December 5, 2020

How Biden’s Economic Policies May Impact Engineering Fields

5 min read
It’s election season, and almost time to sort out what the next four years in...

It’s election season, and almost time to sort out what the next four years in the U.S. might look like. Elections bring up different concerns and anxieties for everyone, but key among them is always this: what will the job market look like under whoever’s administration? Specifically, how would Biden’s economic policies reflect on the engineering profession? The past year has introduced quite a lot of instability into the market and, although engineers as a whole have not been hit by the brunt of it, a change in administration would almost certainly herald in some changes. So, based on past market trends, are Biden’s policies good for engineers?

The most recent reference period we can use as a model is the Obama Administration, in which Biden played a large role, of course. The period the administration covered — 2008 to 2016 — was certainly not the easiest on the American worker, but how did policy play into circumstance? Taking office in 2008, President Obama began faced with the worst recession since the Great Depression, with the future of the economy in doubt, and workers being laid off in every industry. Obama left office reporting robust, shared growth, and a U.S. economy that was stronger, more resilient, and better positioned.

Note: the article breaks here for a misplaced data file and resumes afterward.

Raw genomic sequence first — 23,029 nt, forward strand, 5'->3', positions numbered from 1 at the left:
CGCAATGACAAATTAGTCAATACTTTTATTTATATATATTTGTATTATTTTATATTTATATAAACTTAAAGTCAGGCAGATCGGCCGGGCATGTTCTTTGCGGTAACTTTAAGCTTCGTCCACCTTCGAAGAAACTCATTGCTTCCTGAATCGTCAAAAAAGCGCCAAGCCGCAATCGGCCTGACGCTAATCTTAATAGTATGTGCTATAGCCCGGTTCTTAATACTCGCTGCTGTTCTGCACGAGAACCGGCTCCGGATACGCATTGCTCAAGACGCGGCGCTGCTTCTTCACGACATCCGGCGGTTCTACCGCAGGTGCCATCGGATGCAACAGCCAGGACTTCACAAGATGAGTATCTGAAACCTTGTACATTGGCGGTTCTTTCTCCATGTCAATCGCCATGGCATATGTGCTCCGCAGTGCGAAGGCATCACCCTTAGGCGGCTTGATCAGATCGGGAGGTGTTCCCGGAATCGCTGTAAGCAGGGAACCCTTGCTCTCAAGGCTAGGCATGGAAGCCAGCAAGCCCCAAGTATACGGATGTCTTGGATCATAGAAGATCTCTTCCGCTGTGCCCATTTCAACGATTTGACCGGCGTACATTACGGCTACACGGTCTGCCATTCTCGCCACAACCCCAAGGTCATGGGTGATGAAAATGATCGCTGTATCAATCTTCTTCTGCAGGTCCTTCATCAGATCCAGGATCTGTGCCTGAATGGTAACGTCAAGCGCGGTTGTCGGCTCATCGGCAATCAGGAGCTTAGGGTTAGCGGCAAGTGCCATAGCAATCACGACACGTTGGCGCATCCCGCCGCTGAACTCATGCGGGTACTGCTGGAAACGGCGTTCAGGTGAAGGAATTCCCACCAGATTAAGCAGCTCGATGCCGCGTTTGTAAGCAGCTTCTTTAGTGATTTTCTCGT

Labor Market. (Image source: Business Insider)

Data shows that Obama is roughly in the middle of the pack among the five most recent presidents in regards to raw job growth. However, his administration also reduced both the unemployment rate and the underemployment rate back to pre-recession levels. Raw data shows most aspects of the job market — from employment rates to wage growth — bouncing back toward pre-recession numbers by the end of Obama’s eight years in office, although not yet fully recovered. The amount of bounce back also depended on the industry, though, and the composition of jobs saw change under Obama. Health care jobs fared exceptionally well, while manufacturing and some other heavy industries did not see as robust a recovery.